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Is it possible to check what type the variable is at any given point throughout the code?

For instance, say, i declare char y = 1; and function int SomeFunction (int). I then will pass y to someFunction, it will get converted to an int and ultimately int will be returned.

I know this because of function declaration. I would like, however to confirm that inside someFunction, variable is in fact of type int and variable returned from someFunction is as well an int.

Can this be done in C, or function declaration should be relied upon instead? Does C programming language provide any mechanism to check variable type at runtime?

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The variable inside of someFunction is in fact an int because you say so. – knittl Dec 25 '11 at 19:30
So, C programming language provides no mechanism to check variable type at runtime? – Jam Dec 25 '11 at 19:34
In C, types only exist at compile time. At runtime, it's just a bunch of bits moving around. – Mat Dec 25 '11 at 19:35
If you care for C++, (which can be thought of as a superset of C,) and specifically for Microsoft C++, and for the types of objects, not primitive data types, Microsoft does provide RTTI (Run-Time Type Information). See – Mike Nakis Dec 25 '11 at 19:41
up vote 6 down vote accepted

In your code, you can rely on the fact that the types you are handed correspond to how they were declared. You couldn't write any non-trivial program if that wasn't the case.

Type information, in C, is only available at compile time though. At runtime, none of that information is present so there is no standard build-in way of, for example, telling what type of object is hiding behind a random pointer.
If you need that kind of information, see if your compiler has extensions for it (I don't know if any do), or use frameworks that provide infrastructure for that (glib has things like that I believe).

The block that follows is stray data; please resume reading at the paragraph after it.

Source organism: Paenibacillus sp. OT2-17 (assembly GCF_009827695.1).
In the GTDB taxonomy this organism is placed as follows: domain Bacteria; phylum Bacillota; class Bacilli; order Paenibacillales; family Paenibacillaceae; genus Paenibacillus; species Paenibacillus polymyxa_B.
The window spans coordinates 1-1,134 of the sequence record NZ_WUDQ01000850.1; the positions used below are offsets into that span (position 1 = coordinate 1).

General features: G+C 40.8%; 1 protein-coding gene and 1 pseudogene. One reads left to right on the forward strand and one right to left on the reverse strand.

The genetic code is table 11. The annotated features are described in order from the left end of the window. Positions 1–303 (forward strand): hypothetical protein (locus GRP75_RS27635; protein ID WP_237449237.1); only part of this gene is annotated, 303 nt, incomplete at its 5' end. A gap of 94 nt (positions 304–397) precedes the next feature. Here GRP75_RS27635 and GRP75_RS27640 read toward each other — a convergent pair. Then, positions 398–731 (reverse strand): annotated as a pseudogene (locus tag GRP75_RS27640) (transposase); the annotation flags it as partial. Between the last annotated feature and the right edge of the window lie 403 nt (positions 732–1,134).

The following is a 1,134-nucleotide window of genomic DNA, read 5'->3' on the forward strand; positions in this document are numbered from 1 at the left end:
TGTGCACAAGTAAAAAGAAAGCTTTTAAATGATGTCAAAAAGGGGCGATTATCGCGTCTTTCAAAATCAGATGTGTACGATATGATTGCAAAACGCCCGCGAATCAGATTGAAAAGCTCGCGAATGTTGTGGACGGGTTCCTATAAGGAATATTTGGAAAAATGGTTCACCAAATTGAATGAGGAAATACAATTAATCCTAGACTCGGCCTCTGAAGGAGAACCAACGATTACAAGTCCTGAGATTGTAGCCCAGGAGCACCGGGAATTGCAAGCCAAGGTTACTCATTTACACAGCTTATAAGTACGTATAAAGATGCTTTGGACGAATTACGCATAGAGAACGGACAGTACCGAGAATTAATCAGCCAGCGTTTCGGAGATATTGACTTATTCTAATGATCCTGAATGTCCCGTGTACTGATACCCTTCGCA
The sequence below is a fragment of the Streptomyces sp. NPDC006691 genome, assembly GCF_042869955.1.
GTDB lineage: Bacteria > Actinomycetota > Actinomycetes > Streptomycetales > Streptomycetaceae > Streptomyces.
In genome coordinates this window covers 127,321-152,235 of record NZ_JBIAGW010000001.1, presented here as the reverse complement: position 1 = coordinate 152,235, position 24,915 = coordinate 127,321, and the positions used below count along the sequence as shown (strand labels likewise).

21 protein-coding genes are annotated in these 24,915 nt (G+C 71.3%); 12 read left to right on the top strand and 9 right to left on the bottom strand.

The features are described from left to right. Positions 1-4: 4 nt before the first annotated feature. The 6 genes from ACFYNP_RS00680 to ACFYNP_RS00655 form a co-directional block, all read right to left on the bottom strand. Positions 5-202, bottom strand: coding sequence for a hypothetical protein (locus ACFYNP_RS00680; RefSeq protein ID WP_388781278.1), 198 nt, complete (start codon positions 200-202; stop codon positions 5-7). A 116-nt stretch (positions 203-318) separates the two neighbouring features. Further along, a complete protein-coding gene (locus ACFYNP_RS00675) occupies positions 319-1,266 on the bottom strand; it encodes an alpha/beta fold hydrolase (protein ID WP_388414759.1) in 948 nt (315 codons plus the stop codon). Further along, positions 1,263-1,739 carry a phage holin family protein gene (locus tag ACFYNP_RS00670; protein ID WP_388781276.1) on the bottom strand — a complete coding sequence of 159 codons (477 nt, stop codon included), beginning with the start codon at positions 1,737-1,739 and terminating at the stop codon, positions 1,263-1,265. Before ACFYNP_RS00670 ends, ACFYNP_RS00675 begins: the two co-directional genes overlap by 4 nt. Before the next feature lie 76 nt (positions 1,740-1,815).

Or roll your own if you really really need it.

Or use C++ which does have some runtime type information support, and generally speaking a more intricate type system, but that's a totally different language.

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Thank you Mat. Good answer – Jam Dec 25 '11 at 19:47
@Mat, Regarding "You couldn't write any non-trivial program if that wasn't the case.", so are you saying that there aren't any non-trivial PHP/Javascript programs? – Pacerier Mar 6 '15 at 11:18
@Pacerier: PHP and Javascript (and a bunch of others) are dynamically typed and the language semantics are built around that. C is statically typed. – Mat Mar 6 '15 at 12:32
@Mat, But since it's possible to build non trivial PHP/JS programs without using typeof checks, why would that not be possible in C? – Pacerier Mar 8 '15 at 13:44
@Pacerier: even if you don't write typeof checks explicitly in your code, the runtime/VM for your dynamically typed language does do different things depending on the actual (runtime) type of the expressions involved (e.g. interpreting a string as in integer to do a multiplication). In C, if you end up messing up your (static) types (e.g. bad pointer conversions), you get undefined behavior - there's nothing at runtime that checks the validity of operations. – Mat Mar 8 '15 at 13:54

C types primarily exist at compile time.

You can crank up your compilers warning level to get better checking (EG gcc -ansi -pedantic -Wall), but I believe some things will still be coerced as needed.

You can use a union for manual type management for some tasks, but in C it's usually better to just rely on your compiler for type checking.

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